I have listened to dribs and drabs of the new CBC Radio One programme Sounds Like Canada and I like what I’m hearing.
The show’s greatest accomplishment? Leaving the legacy of Peter Gzowski aside and cutting a new path.
The show’s post-Gzowski predecessor, This Morning tried to be Morningside with a new theme song and different hosts. It thrashed around, but never found focus or comfort.
What is ironic is that Sounds Like Canada is hosted by Shelagh Rogers, the presenter perhaps most associated with the Gzowski era; perhaps it took a member of the family to throw away the past and come up with something new.
The show is not without its problems: the whole “let’s put our ear up to the wall of Canada” metaphor is apt to run its course eventually (I hope). After all, one can only “listen in on the grade 3 class in Owen Sound making pumpkin pie” for so long before it ceases to be interesting. If it ever was.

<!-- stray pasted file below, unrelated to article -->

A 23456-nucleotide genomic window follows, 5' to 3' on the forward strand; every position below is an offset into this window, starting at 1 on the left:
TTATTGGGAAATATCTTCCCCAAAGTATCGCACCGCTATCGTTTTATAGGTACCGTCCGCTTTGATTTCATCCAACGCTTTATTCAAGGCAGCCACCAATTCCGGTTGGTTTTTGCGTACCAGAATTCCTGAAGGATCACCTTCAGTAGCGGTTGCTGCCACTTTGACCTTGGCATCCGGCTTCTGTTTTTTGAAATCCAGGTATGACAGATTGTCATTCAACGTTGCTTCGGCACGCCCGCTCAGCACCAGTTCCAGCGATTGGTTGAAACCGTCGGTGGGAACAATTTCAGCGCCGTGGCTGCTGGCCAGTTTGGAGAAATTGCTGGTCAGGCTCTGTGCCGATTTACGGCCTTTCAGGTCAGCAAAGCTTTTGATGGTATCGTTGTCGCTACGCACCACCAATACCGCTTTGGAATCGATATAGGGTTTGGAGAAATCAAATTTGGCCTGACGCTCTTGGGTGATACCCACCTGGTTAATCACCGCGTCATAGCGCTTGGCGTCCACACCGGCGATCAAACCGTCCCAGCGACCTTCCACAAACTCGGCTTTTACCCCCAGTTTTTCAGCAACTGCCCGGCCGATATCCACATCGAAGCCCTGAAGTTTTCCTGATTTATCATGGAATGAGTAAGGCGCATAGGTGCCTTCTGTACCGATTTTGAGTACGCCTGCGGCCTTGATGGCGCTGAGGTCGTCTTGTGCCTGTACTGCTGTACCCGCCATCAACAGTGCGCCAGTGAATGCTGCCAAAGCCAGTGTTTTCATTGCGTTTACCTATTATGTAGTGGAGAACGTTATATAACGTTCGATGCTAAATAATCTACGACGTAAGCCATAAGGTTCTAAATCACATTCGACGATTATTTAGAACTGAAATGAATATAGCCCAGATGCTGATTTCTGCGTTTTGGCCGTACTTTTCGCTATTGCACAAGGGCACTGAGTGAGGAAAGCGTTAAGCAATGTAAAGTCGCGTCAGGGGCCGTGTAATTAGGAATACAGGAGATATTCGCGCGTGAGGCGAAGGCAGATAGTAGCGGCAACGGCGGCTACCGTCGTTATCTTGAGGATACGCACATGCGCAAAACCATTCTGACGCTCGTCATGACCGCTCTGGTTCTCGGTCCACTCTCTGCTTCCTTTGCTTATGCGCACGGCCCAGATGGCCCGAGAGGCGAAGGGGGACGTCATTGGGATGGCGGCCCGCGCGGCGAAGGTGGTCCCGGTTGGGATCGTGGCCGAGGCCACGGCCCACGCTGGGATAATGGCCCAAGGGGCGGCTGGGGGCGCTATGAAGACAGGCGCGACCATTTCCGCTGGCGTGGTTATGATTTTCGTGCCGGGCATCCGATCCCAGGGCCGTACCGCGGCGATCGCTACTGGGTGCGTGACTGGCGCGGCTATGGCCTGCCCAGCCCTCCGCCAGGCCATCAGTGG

And there’s a disappointing holdover of features from the old era: the “franco-Canada for anglos” segment C’est La Vie ceased to be interesting long ago; holdovers like the children’s book panel, while perhaps inevitable given their popularity, seem out of place and tired.
The highlights: Rogers out in the country interviewing people on the ground; the financial affairs mini-show That’s Capital and the cooking/food segment Consicencious Kitchen; and the new segment The Listening Room, promoted this week and starting next, which promises to be the first regular incursion of radio art to reach a national audience, ever.
It’s hard to be a regular listener: my day doesn’t start until the show is well underway, and it’s hard to be a deliberate listener when working, but I’ll tune in as often as possible.